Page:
Before last night’s voting, Newsweek’s Jonathan Alter unveiled the mathematical goods—there is simply no way, short of a miracle, that Hillary Clinton can overtake Obama in the pledged delegate count.
It wasn’t a new point, or one too hard to figure out—it’s been more or less clear since Edwards left the race, and Obama held down Clinton’s Super Tuesday delegate haul with late gains in the northeast.
But having acknowledged Clinton’s impossible odds, it’s now time for the press to sharpen their knives and ask, how, exactly, does the Clinton camp plan on winning this?
The honest answer is one plural, compound word: superdelegates.
And because of the whiff of smoke-filled rooms that the term conjures, the Clinton campaign hasn’t been eager to acknowledge that fact. Clinton and her surrogates have deployed a variety of creative non-answers to parry the question.
“Terry, she’s so far behind in delegates,” MSNBC’s Andrea Mitchell said to Clinton campaign chair Terry McAuliffe last night. The implication being, how can she win? McAuliffe answered:
Well, I would remind you that we’ve got 12 states left to vote. We’ve got a lot of delegates still out there We still have a lot of votes to be cast. And we should let the voters of Pennsylvania and West Virginia and Kentucky and all these other states. They ought to be able to go vote. Let’s see how it goes.
That’s true, more or less. But it isn’t an honest forecast, and is a pretty twisted piece of logic—we shouldn’t leave the race out of respect for voters who haven’t yet had a chance to vote, but on the convention floor, we’re going to call in the heavies to overturn the decision of those voters.
The facts are harsh. To overcome the pledged delegate gap, Clinton must find 150 or so uncommitted superdelegates to join her camp—or flip seventy-five-plus of Obama’s pledged delegates who are technically allowed (although unlikely) to vote anyway they like.
It would be naïve to think that there isn’t favor-trading going on behind the scenes as both camps woo the supers. (As an aside, that strikes me as a ripe area for reporting.) But out in the open, Clinton has only one option, and that’s to make a moral case that will win those delegates over.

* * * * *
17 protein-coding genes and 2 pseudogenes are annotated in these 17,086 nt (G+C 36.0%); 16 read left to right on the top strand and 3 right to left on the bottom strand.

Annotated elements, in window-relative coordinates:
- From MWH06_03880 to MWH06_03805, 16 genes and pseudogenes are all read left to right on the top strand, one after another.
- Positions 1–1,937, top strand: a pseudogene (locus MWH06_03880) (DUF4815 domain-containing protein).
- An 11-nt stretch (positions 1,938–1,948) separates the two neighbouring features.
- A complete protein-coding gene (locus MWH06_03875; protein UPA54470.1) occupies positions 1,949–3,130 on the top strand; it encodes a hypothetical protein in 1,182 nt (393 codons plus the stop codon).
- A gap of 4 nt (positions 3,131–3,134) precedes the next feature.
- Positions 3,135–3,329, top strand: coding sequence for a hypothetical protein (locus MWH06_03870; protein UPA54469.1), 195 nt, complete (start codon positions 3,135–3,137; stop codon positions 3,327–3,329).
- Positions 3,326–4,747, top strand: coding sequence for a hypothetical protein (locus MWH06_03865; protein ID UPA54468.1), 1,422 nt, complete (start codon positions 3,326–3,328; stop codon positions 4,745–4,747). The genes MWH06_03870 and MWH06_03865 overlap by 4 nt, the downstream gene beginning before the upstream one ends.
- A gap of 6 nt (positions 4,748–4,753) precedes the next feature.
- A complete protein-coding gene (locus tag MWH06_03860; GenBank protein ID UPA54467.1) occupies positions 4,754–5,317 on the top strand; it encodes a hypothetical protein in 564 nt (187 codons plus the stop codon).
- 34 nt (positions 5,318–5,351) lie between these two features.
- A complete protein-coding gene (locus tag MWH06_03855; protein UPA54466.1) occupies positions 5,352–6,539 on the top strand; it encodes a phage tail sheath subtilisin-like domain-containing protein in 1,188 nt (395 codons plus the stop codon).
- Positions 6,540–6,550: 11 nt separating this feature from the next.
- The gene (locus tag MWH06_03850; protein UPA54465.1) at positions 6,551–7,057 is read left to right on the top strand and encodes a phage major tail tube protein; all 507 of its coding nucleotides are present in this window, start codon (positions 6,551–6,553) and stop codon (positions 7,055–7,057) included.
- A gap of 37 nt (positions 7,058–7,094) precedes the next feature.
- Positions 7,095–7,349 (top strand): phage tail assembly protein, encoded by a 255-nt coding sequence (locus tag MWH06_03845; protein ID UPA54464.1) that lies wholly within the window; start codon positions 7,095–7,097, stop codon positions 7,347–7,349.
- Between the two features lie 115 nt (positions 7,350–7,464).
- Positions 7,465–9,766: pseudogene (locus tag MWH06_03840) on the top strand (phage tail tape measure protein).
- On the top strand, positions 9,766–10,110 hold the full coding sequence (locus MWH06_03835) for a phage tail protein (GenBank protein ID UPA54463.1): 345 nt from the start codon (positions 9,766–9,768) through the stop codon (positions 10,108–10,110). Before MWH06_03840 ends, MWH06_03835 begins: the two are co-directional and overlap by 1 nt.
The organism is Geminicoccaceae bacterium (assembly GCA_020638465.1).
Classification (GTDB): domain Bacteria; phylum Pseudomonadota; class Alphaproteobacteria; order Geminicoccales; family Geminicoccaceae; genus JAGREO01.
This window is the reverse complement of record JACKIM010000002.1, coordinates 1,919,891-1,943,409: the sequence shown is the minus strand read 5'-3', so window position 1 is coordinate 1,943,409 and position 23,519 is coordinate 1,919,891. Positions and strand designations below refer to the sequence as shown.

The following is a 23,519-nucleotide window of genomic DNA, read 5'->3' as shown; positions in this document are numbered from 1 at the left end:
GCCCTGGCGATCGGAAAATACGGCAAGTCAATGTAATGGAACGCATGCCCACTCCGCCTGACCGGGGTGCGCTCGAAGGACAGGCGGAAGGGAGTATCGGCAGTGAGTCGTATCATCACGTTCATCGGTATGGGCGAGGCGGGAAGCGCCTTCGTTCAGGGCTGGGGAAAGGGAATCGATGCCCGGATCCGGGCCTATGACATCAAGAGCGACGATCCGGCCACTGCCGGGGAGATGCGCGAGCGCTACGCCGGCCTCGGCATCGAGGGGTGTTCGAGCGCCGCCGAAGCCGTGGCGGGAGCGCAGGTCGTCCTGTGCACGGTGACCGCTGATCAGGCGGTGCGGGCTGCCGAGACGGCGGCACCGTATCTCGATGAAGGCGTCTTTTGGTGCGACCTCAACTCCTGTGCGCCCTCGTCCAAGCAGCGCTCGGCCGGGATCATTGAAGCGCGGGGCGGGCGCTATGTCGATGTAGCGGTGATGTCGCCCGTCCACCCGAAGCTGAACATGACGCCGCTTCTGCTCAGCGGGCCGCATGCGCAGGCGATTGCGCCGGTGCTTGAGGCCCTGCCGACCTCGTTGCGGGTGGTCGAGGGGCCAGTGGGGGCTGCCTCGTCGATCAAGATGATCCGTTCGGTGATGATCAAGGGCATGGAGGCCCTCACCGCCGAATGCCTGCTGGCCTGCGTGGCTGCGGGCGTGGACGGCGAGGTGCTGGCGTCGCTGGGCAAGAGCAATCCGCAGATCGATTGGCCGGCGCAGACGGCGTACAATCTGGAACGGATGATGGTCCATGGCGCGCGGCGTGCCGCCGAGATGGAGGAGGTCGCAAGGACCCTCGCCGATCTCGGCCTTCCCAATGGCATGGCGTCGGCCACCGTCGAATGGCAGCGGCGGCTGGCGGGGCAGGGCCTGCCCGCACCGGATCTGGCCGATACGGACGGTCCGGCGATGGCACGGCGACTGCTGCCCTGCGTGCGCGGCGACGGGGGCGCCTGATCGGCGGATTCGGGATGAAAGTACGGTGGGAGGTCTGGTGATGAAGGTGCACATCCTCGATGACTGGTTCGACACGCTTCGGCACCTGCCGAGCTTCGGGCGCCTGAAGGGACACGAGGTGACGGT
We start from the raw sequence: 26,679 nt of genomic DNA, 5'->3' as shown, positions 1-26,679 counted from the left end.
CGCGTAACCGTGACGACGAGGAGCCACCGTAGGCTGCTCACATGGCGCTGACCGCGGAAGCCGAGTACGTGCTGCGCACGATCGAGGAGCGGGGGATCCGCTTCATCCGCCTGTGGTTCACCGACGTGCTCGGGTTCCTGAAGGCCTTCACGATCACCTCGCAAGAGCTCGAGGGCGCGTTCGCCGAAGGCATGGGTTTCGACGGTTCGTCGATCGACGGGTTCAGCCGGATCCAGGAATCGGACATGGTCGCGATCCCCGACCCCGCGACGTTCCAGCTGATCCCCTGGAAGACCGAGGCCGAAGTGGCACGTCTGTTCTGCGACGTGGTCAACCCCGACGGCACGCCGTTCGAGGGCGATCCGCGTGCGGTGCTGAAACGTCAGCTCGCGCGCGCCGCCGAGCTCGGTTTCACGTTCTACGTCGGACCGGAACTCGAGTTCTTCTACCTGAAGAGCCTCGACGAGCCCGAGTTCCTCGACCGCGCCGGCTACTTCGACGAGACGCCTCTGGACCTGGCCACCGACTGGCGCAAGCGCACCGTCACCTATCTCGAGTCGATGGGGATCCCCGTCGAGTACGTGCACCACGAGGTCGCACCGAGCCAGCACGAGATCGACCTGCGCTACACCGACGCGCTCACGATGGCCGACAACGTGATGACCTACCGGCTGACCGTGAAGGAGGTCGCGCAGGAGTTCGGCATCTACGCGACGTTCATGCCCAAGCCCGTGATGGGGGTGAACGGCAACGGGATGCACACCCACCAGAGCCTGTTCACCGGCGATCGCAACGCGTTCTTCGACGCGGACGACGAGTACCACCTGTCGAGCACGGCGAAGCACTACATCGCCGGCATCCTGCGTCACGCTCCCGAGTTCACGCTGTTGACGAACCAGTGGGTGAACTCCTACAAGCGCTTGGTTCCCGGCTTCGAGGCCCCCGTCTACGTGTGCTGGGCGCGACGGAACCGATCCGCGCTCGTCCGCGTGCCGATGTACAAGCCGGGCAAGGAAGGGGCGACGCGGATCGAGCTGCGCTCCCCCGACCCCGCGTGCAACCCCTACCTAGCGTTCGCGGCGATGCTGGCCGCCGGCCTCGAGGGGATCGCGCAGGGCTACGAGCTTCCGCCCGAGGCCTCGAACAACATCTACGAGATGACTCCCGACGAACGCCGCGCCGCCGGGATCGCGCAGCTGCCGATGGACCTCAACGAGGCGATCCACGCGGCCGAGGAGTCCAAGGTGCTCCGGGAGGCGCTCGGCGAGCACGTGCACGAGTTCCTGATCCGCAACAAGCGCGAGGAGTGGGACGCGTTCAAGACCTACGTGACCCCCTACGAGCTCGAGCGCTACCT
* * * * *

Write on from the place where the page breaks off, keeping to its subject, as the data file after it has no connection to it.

This rhetorical battlefield is Clinton’s last chance to win. Any electoral “victories” that she can rack up by soldiering on are only arrows in her superdelegate-convincing quiver; they can’t change the fundamentals of the delegate math.
And if that war of ideas and words is the terrain of the race, the press needs to cover it at least as much as it needs to cover Wyoming, Mississippi, Pennsylvania, or, God forbid, Puerto Rico.
This is a two-theater framing battle. Clinton’s arguments focus either on questions of justice, or questions of electability. It’s about fairness and about what’s best for the party in November.
On the fairness front, Clinton’s strongest game-changer would be to win the popular vote. I can imagine many Democrats, still smarting from Bush v. Gore, at least willing to balk at the idea of Obama winning the nomination without winning the raw vote. But even after Clinton’s gains last night, Obama (excluding votes from Michigan and Florida—more on that in a bit) still holds a lead of 600,000. Until that gap is closed, Clinton’s camp will avoid making the popular-vote argument. But watch for it if things really go Clinton’s way in Pennsylvania and later contests.
Any denigration of Obama’s delegate haul from caucus states is, at heart, a fairness argument. We’ve heard talk from Hillary and Bill Clinton about the fundamental unfairness of caucuses: if you work when the caucus is held, too bad; if you can’t find or afford a babysitter, too bad. Watch for this, again, after Wyoming’s Saturday caucus, and if Obama takes the Texas caucus once the counting is done.